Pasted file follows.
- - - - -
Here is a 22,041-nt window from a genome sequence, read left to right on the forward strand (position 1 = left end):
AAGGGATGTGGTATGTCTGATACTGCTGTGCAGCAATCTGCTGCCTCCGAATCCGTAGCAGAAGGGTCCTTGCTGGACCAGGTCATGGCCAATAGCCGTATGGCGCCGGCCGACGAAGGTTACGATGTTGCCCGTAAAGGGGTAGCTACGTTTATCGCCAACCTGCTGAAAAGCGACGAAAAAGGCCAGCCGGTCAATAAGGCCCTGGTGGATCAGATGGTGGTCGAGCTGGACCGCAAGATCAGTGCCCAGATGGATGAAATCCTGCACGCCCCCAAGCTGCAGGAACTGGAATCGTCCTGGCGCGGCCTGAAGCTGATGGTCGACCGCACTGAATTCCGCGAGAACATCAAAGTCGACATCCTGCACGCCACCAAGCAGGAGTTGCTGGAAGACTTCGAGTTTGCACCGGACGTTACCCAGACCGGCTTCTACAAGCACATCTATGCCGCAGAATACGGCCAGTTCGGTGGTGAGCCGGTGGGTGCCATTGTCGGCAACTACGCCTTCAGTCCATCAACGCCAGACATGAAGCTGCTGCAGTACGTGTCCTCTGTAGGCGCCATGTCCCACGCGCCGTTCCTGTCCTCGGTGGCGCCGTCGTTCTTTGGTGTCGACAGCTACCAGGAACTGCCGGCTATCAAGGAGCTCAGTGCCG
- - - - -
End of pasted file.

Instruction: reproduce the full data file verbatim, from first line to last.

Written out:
Here is a 22,041-nt window from a genome sequence, read left to right on the forward strand (position 1 = left end):
AAGGGATGTGGTATGTCTGATACTGCTGTGCAGCAATCTGCTGCCTCCGAATCCGTAGCAGAAGGGTCCTTGCTGGACCAGGTCATGGCCAATAGCCGTATGGCGCCGGCCGACGAAGGTTACGATGTTGCCCGTAAAGGGGTAGCTACGTTTATCGCCAACCTGCTGAAAAGCGACGAAAAAGGCCAGCCGGTCAATAAGGCCCTGGTGGATCAGATGGTGGTCGAGCTGGACCGCAAGATCAGTGCCCAGATGGATGAAATCCTGCACGCCCCCAAGCTGCAGGAACTGGAATCGTCCTGGCGCGGCCTGAAGCTGATGGTCGACCGCACTGAATTCCGCGAGAACATCAAAGTCGACATCCTGCACGCCACCAAGCAGGAGTTGCTGGAAGACTTCGAGTTTGCACCGGACGTTACCCAGACCGGCTTCTACAAGCACATCTATGCCGCAGAATACGGCCAGTTCGGTGGTGAGCCGGTGGGTGCCATTGTCGGCAACTACGCCTTCAGTCCATCAACGCCAGACATGAAGCTGCTGCAGTACGTGTCCTCTGTAGGCGCCATGTCCCACGCGCCGTTCCTGTCCTCGGTGGCGCCGTCGTTCTTTGGTGTCGACAGCTACCAGGAACTGCCGGCTATCAAGGAGCTCAGTGCCG